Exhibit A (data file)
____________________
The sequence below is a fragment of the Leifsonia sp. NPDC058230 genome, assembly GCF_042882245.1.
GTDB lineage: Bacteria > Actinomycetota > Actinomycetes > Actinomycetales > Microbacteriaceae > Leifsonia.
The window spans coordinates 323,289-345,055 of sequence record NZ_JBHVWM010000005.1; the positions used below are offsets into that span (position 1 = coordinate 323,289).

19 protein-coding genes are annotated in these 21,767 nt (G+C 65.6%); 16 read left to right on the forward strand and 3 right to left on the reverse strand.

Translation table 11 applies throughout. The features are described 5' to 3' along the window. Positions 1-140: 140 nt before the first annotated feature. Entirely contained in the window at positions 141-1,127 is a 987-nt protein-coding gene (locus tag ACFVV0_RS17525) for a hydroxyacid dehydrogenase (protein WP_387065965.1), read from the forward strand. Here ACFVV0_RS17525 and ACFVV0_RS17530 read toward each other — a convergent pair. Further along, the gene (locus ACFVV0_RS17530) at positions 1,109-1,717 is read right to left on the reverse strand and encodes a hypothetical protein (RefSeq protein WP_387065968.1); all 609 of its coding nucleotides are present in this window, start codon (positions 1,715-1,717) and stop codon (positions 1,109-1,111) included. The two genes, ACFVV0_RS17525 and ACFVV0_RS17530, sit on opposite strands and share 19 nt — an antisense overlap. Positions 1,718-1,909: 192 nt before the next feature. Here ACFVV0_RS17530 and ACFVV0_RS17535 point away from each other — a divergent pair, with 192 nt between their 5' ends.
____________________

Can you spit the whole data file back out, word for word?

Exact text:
The sequence below is a fragment of the Leifsonia sp. NPDC058230 genome, assembly GCF_042882245.1.
GTDB lineage: Bacteria > Actinomycetota > Actinomycetes > Actinomycetales > Microbacteriaceae > Leifsonia.
The window spans coordinates 323,289-345,055 of sequence record NZ_JBHVWM010000005.1; the positions used below are offsets into that span (position 1 = coordinate 323,289).

19 protein-coding genes are annotated in these 21,767 nt (G+C 65.6%); 16 read left to right on the forward strand and 3 right to left on the reverse strand.

Translation table 11 applies throughout. The features are described 5' to 3' along the window. Positions 1-140: 140 nt before the first annotated feature. Entirely contained in the window at positions 141-1,127 is a 987-nt protein-coding gene (locus tag ACFVV0_RS17525) for a hydroxyacid dehydrogenase (protein WP_387065965.1), read from the forward strand. Here ACFVV0_RS17525 and ACFVV0_RS17530 read toward each other — a convergent pair. Further along, the gene (locus ACFVV0_RS17530) at positions 1,109-1,717 is read right to left on the reverse strand and encodes a hypothetical protein (RefSeq protein WP_387065968.1); all 609 of its coding nucleotides are present in this window, start codon (positions 1,715-1,717) and stop codon (positions 1,109-1,111) included. The two genes, ACFVV0_RS17525 and ACFVV0_RS17530, sit on opposite strands and share 19 nt — an antisense overlap. Positions 1,718-1,909: 192 nt before the next feature. Here ACFVV0_RS17530 and ACFVV0_RS17535 point away from each other — a divergent pair, with 192 nt between their 5' ends.